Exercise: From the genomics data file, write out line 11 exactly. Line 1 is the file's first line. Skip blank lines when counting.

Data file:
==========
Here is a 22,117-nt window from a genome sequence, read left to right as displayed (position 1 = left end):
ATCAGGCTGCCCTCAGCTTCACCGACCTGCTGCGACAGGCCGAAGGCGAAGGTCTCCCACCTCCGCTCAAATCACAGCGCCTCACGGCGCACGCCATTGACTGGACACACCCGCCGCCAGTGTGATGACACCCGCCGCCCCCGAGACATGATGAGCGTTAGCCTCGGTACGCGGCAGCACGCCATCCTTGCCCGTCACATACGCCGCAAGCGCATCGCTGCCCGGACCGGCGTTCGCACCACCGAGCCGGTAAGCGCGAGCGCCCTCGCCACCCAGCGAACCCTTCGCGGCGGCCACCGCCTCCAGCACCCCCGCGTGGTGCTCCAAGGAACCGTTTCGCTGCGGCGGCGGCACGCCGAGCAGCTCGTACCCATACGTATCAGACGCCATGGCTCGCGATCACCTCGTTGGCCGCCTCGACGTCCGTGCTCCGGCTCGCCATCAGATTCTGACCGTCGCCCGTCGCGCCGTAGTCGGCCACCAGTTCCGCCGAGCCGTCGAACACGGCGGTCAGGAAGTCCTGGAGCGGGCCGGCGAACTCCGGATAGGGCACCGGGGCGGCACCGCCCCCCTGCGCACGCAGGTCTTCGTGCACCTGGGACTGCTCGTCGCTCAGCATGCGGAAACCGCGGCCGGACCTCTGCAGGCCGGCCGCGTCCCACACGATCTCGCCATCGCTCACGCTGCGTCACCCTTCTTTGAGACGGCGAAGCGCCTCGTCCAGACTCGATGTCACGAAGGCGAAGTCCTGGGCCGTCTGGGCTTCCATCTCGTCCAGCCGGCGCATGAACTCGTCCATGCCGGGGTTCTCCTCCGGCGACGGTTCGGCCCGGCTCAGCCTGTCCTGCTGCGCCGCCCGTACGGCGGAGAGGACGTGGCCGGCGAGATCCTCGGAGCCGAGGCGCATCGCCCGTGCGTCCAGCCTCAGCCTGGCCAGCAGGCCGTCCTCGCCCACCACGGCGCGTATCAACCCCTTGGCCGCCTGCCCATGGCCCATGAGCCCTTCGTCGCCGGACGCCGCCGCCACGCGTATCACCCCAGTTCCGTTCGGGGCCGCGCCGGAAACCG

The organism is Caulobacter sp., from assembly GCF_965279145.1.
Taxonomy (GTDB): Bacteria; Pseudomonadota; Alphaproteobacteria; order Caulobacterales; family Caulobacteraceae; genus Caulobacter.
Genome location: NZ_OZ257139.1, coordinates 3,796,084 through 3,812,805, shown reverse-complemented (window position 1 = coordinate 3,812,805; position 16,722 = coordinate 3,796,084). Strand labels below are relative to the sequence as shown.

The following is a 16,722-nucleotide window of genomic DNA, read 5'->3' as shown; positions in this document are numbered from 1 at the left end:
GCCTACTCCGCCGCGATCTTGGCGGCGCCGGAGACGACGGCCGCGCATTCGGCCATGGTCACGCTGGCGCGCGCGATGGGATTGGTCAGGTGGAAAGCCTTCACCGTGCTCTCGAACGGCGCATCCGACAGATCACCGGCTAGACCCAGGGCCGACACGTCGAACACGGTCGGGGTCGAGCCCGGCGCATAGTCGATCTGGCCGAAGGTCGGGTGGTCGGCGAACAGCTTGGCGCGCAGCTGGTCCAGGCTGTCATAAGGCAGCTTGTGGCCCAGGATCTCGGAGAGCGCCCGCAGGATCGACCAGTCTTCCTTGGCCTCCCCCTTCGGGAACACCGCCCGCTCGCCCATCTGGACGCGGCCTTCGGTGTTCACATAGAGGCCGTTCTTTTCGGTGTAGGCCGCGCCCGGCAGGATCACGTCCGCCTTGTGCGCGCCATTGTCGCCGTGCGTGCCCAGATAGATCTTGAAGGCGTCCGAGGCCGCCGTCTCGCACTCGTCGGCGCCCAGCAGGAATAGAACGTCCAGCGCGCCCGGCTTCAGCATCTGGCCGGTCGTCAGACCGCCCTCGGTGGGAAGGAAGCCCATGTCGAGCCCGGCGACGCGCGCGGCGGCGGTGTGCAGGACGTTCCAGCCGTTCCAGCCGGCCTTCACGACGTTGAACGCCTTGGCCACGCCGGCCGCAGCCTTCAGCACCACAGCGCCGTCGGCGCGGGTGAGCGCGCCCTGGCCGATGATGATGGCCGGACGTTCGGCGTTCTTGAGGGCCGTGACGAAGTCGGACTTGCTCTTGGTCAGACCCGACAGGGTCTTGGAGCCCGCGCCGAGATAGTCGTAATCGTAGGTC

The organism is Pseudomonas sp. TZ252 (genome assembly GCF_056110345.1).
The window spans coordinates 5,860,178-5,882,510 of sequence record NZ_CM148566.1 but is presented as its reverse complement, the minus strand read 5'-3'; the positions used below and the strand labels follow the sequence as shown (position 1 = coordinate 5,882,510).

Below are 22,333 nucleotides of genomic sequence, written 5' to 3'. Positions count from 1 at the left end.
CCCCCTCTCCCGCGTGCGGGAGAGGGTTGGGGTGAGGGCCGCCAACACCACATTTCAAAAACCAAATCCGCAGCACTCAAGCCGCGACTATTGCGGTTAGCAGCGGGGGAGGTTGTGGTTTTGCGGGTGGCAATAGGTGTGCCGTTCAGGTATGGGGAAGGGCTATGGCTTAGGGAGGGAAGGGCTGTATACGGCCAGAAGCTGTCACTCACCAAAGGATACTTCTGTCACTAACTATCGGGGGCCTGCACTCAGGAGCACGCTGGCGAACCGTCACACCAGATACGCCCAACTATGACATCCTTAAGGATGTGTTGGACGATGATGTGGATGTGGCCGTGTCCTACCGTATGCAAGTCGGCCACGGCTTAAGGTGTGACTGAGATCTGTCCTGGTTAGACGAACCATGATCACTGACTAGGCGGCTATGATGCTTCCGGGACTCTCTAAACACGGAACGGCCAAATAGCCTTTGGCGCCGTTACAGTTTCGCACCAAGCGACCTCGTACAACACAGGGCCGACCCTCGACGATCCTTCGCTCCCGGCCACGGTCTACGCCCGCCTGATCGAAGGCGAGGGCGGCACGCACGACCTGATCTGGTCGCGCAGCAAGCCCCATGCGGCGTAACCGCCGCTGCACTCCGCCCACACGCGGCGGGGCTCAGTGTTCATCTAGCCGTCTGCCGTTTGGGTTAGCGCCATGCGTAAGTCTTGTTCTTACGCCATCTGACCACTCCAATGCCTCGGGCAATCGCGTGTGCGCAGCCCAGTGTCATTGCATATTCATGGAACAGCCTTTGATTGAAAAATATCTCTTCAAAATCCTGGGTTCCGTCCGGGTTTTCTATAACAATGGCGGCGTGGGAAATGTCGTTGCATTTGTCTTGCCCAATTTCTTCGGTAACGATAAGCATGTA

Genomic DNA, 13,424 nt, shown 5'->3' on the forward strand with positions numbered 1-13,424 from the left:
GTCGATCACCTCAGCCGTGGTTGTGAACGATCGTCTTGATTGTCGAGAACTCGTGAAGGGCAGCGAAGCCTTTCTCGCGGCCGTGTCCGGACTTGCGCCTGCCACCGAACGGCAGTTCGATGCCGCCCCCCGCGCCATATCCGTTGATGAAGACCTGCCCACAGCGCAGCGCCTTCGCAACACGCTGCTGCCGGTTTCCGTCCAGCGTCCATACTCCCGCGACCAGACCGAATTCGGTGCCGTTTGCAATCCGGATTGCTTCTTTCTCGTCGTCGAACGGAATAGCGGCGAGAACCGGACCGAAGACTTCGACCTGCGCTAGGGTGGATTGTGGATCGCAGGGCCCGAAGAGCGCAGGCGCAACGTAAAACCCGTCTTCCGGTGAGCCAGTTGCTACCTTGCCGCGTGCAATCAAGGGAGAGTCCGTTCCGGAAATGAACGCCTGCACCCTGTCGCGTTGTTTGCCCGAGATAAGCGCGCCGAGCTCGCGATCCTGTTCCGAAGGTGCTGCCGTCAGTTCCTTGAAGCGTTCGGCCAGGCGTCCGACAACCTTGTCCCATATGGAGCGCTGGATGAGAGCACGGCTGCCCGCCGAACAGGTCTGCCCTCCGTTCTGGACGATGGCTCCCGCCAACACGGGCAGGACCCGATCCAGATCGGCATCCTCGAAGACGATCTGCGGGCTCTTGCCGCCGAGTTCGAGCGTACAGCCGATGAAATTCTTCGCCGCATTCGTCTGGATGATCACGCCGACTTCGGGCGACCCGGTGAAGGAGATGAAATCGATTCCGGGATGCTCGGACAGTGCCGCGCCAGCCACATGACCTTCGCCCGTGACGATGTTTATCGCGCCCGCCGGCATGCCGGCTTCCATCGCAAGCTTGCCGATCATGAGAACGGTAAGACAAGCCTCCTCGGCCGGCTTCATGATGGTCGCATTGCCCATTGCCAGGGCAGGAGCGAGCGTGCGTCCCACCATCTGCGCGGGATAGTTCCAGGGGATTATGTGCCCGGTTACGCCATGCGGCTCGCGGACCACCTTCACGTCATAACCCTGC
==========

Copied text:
CCCCCTCTCCCGCGTGCGGGAGAGGGTTGGGGTGAGGGCCGCCAACACCACATTTCAAAAACCAAATCCGCAGCACTCAAGCCGCGACTATTGCGGTTAGCAGCGGGGGAGGTTGTGGTTTTGCGGGTGGCAATAGGTGTGCCGTTCAGGTATGGGGAAGGGCTATGGCTTAGGGAGGGAAGGGCTGTATACGGCCAGAAGCTGTCACTCACCAAAGGATACTTCTGTCACTAACTATCGGGGGCCTGCACTCAGGAGCACGCTGGCGAACCGTCACACCAGATACGCCCAACTATGACATCCTTAAGGATGTGTTGGACGATGATGTGGATGTGGCCGTGTCCTACCGTATGCAAGTCGGCCACGGCTTAAGGTGTGACTGAGATCTGTCCTGGTTAGACGAACCATGATCACTGACTAGGCGGCTATGATGCTTCCGGGACTCTCTAAACACGGAACGGCCAAATAGCCTTTGGCGCCGTTACAGTTTCGCACCAAGCGACCTCGTACAACACAGGGCCGACCCTCGACGATCCTTCGCTCCCGGCCACGGTCTACGCCCGCCTGATCGAAGGCGAGGGCGGCACGCACGACCTGATCTGGTCGCGCAGCAAGCCCCATGCGGCGTAACCGCCGCTGCACTCCGCCCACACGCGGCGGGGCTCAGTGTTCATCTAGCCGTCTGCCGTTTGGGTTAGCGCCATGCGTAAGTCTTGTTCTTACGCCATCTGACCACTCCAATGCCTCGGGCAATCGCGTGTGCGCAGCCCAGTGTCATTGCATATTCATGGAACAGCCTTTGATTGAAAAATATCTCTTCAAAATCCTGGGTTCCGTCCGGGTTTTCTATAACAATGGCGGCGTGGGAAATGTCGTTGCATTTGTCTTGCCCAATTTCTTCGGTAACGATAAGCATGTA